Parks L. Griffin, co-founder of Wilmington-based independent insurance brokerage firm GriffinEstep, has died at age 60 as a result of cancer.
Griffin, who died Dec. 23 at home, founded GriffinEstep with Hank Estep in 1998. The pair grew the company from a two-man operation into a 10-employee firm with an office at Barclay Commons.
Estep said Griffin not only was enormously likable but also had the ability to connect people to each other in beneficial ways, making a statewide impact.
When they met, Estep said, "he was a broker, and I was at Blue Cross, and I was like, 'I like that guy,' immediately, right off the bat. . . He was one of those guys, he was laser-focused in on you and the conversation."
Where some people like to play golf or go boating in their free time, Griffin "liked going out and meeting people and truly helped people out. He did things for people and he didn't expect anything in return," Estep said.
Born Dec. 3, 1957, in Durham, the eighth of nine children of the late William Kimball Griffin and Elizabeth Uzzell Griffin, Griffin was a graduate of the University of North Carolina Wilmington, according to his online obituary. He was past vice chairman of the New Hanover County Republican party from 1993 to 1995 and was involved in former Gov. Pat McCrory's campaign and administration.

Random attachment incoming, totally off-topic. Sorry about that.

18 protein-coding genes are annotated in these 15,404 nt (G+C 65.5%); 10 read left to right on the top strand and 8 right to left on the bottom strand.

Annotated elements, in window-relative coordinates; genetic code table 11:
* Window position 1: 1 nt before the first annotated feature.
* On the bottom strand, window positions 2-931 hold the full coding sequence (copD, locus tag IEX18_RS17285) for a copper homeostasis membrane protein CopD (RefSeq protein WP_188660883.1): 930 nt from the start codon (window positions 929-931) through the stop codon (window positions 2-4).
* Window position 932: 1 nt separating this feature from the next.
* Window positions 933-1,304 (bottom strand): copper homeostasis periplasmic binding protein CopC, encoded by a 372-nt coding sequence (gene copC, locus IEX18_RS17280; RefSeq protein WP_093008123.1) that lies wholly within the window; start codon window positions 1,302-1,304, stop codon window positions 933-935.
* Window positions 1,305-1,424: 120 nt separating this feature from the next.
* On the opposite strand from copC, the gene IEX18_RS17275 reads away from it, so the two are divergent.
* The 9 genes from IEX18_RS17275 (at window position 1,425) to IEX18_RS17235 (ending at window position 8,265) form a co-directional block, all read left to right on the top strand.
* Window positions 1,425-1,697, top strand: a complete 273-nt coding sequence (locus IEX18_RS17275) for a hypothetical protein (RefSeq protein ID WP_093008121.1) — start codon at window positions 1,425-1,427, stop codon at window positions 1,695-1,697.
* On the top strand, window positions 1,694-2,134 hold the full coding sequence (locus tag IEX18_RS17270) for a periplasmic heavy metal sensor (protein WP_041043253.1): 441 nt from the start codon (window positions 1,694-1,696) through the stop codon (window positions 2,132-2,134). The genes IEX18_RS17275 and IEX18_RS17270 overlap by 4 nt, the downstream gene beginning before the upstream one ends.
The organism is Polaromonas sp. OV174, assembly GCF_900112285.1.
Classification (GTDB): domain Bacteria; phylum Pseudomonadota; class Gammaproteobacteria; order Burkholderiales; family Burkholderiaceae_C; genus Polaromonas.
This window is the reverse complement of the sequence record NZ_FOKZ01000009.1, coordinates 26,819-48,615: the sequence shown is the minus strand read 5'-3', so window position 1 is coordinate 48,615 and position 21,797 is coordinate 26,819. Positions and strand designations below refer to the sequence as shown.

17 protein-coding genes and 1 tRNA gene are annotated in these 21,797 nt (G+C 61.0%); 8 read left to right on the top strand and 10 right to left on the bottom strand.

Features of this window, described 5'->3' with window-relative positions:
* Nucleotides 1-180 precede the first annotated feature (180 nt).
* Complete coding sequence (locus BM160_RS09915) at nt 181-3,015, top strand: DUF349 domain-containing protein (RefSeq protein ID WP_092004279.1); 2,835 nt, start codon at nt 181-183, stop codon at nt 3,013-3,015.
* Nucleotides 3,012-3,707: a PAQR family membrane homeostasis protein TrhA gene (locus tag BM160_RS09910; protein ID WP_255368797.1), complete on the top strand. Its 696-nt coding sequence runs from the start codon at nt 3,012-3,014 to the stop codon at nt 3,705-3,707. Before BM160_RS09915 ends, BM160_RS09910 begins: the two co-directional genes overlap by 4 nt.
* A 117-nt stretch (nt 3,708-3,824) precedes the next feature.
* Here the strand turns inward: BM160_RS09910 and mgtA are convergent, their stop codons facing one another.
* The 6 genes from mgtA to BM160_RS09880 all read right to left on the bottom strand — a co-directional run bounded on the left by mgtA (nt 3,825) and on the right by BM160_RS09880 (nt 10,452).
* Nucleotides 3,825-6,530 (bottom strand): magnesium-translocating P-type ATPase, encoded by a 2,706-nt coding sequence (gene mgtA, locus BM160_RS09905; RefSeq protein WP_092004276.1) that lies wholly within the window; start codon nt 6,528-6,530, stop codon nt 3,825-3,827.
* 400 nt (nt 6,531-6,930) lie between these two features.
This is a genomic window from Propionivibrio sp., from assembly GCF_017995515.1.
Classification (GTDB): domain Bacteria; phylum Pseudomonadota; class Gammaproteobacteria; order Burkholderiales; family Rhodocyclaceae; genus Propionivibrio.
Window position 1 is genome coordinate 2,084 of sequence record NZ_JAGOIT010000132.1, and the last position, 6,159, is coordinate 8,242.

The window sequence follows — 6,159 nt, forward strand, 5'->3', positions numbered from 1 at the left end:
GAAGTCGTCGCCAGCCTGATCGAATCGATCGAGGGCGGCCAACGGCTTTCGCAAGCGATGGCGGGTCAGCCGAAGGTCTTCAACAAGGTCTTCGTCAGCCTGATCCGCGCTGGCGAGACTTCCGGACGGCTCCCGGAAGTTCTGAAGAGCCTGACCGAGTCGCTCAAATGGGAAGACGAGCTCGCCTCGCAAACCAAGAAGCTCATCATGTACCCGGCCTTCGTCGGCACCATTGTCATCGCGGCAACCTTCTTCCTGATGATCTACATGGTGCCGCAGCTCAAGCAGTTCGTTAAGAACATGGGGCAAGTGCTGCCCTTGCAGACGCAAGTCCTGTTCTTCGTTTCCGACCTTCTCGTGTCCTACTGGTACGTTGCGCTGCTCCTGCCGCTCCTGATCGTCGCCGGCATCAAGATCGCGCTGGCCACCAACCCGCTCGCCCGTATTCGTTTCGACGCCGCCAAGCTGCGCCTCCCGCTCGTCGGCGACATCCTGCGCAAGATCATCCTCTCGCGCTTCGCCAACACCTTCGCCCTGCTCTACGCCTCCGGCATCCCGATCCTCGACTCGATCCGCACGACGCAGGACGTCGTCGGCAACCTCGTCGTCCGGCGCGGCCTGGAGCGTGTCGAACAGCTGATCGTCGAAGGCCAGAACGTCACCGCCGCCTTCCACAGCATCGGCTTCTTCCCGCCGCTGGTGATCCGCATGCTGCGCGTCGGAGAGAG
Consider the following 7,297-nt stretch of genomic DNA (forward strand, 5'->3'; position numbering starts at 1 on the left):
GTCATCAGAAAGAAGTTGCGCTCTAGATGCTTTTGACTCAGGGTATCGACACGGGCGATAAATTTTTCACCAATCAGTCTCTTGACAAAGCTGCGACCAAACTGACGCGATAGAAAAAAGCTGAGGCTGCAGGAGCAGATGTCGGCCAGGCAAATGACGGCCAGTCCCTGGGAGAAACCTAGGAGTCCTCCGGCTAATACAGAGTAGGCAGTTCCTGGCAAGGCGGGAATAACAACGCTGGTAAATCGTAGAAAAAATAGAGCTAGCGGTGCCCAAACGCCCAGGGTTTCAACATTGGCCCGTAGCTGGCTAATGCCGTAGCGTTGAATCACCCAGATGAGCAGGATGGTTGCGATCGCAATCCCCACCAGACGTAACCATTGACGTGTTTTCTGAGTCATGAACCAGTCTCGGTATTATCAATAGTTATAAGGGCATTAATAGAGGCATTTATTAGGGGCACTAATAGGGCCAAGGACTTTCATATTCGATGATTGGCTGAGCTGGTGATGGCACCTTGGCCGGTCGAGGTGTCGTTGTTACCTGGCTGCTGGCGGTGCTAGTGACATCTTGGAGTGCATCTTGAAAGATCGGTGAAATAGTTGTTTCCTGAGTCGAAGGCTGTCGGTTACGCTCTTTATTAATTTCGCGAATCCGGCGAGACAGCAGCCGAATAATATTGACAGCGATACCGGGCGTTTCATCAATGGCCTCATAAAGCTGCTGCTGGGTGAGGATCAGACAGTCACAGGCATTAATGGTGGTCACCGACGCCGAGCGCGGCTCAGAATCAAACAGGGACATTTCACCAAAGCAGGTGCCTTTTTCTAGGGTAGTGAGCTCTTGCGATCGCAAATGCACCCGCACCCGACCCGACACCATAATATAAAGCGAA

On Dec. 18, 2016, Griffin was awarded the Order of the Long Leaf Pine by McCrory in a ceremony held at the governor’s mansion in Raleigh.
He was a founding member of the Wilmington South Rotary Club, past president of the UNCW Seahawk Club, served on the board of directors of The Cape Fear Museum and was past chairman of the Wilmington International Airport Authority.
"Parks lived a remarkable life full of laughter, wit, and an unwavering sense of purpose to make the things he loved better every day: his family, his community, and his friends," said Woody White, a friend of Griffin's and chairman of the New Hanover County Board of Commissioners, in a text Tuesday. "His legacies are many, but after his incredible family, his most notable are the mark he made at UNCW with his untiring efforts to ensure due process for students; and his realized vision for the Wilmington airport as a warm Southern welcome to travelers arriving there."
White also said, "A century will likely go by until this state sees someone as committed as Parks was, to its ideals and virtues. He loved North Carolina. Tammie and I are still numb over losing him. He was the godfather of our two children and a light in our lives that will never go out."
A funeral service for Griffin will be held at 2 p.m. Friday at St. James Episcopal Church with the Rev. Ronald G. Abrams officiating, according to Griffin's obituary. Following the service, the family will receive friends at the church in the fellowship hall.
Griffin is survived by his wife of 36 years, Sue Sterken Griffin, and a daughter, son and many brothers, sisters, nieces and nephews.
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